Metastatic spread of tumour cells detached from melanoma into the central nervous system (CNS) occurs haematogenously since lymphatic drainage is absent in the brain. CNS metastases occur in 10 to 40% of melanoma patients in clinical studies and up to 90% in autopsy studies. Headache is the most common presenting symptom, but brain metastases should be suspected in all melanoma patients with new neurologic findings. Magnetic resonance imaging is the best diagnostic technique for detecting CNS metastases. Median survival of melanoma patients with CNS metastases ranges between 2 and 8 months. The optimal treatment of melanoma patients with CNS metastases depends on the objective situation, often surgery, radiosurgery, whole brain radiotherapy and chemotherapy are used in combination to obtain longer remissions and optimal symptom relieve.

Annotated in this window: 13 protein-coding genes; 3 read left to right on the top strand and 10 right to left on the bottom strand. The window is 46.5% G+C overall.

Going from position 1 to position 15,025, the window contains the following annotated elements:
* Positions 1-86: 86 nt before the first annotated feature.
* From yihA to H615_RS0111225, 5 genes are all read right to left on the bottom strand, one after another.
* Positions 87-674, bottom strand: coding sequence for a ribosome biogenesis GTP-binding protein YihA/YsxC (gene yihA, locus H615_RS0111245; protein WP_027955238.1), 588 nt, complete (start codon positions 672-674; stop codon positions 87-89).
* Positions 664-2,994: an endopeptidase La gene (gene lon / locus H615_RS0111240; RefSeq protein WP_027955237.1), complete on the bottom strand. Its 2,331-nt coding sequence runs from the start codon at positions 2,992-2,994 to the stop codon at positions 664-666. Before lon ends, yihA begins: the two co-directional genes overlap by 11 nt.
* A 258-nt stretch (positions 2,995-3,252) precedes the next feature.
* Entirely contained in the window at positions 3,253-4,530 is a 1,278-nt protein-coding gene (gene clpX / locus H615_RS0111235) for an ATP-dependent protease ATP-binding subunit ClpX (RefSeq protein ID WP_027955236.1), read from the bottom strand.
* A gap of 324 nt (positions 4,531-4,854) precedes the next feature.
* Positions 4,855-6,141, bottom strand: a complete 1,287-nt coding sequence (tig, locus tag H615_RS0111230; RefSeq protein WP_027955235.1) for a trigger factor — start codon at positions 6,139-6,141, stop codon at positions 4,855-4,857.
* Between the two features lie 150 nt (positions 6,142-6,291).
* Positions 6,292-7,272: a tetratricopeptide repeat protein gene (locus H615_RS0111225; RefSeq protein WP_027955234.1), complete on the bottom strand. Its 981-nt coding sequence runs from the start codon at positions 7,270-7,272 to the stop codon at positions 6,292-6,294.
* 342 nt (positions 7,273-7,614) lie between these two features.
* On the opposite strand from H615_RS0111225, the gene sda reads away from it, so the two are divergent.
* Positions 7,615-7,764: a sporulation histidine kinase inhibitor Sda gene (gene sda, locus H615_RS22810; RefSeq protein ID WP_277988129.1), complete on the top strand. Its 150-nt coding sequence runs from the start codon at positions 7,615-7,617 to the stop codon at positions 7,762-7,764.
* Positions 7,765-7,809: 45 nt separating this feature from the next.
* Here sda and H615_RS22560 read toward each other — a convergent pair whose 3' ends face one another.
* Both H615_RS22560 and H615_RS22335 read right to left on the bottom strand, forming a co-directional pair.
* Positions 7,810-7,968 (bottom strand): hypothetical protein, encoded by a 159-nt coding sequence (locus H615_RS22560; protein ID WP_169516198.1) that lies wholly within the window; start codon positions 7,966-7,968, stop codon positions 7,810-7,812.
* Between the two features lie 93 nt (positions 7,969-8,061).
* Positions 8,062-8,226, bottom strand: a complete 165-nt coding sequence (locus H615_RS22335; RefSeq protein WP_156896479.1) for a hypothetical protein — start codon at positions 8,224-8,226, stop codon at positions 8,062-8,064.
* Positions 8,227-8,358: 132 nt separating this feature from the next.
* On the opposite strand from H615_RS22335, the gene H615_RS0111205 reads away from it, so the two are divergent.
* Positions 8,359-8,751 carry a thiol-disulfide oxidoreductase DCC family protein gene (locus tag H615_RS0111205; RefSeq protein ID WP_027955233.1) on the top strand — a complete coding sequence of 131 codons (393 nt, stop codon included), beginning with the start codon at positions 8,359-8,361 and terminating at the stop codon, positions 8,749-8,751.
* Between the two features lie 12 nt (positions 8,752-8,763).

|Number of pages||16|
|Journal||FORUM - Trends in Experimental and Clinical Medicine|
|Publication status||Published - 2003|
ASJC Scopus subject areas